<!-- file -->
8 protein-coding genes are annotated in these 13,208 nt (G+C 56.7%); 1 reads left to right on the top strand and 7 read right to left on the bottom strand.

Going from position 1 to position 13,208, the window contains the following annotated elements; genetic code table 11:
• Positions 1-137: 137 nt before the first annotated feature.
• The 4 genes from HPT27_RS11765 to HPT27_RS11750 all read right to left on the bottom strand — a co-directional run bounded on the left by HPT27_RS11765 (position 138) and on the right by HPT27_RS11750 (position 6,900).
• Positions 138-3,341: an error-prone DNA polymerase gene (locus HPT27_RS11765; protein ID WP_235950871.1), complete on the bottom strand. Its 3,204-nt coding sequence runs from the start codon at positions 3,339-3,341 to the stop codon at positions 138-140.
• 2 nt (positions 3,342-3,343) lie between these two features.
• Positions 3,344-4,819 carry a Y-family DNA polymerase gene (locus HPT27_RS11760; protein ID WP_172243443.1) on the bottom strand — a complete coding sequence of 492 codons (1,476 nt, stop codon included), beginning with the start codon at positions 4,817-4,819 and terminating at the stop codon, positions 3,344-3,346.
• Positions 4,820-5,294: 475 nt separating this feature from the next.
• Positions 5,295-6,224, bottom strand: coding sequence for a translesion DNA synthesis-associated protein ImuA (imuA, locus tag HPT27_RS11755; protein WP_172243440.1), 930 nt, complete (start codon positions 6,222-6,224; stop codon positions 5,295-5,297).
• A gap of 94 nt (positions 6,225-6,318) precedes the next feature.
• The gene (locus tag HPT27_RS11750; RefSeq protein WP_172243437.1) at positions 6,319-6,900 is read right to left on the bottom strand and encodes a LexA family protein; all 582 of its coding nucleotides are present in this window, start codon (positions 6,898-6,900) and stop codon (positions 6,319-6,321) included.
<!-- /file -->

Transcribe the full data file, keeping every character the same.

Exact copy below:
8 protein-coding genes are annotated in these 13,208 nt (G+C 56.7%); 1 reads left to right on the top strand and 7 read right to left on the bottom strand.

Going from position 1 to position 13,208, the window contains the following annotated elements; genetic code table 11:
• Positions 1-137: 137 nt before the first annotated feature.
• The 4 genes from HPT27_RS11765 to HPT27_RS11750 all read right to left on the bottom strand — a co-directional run bounded on the left by HPT27_RS11765 (position 138) and on the right by HPT27_RS11750 (position 6,900).
• Positions 138-3,341: an error-prone DNA polymerase gene (locus HPT27_RS11765; protein ID WP_235950871.1), complete on the bottom strand. Its 3,204-nt coding sequence runs from the start codon at positions 3,339-3,341 to the stop codon at positions 138-140.
• 2 nt (positions 3,342-3,343) lie between these two features.
• Positions 3,344-4,819 carry a Y-family DNA polymerase gene (locus HPT27_RS11760; protein ID WP_172243443.1) on the bottom strand — a complete coding sequence of 492 codons (1,476 nt, stop codon included), beginning with the start codon at positions 4,817-4,819 and terminating at the stop codon, positions 3,344-3,346.
• Positions 4,820-5,294: 475 nt separating this feature from the next.
• Positions 5,295-6,224, bottom strand: coding sequence for a translesion DNA synthesis-associated protein ImuA (imuA, locus tag HPT27_RS11755; protein WP_172243440.1), 930 nt, complete (start codon positions 6,222-6,224; stop codon positions 5,295-5,297).
• A gap of 94 nt (positions 6,225-6,318) precedes the next feature.
• The gene (locus tag HPT27_RS11750; RefSeq protein WP_172243437.1) at positions 6,319-6,900 is read right to left on the bottom strand and encodes a LexA family protein; all 582 of its coding nucleotides are present in this window, start codon (positions 6,898-6,900) and stop codon (positions 6,319-6,321) included.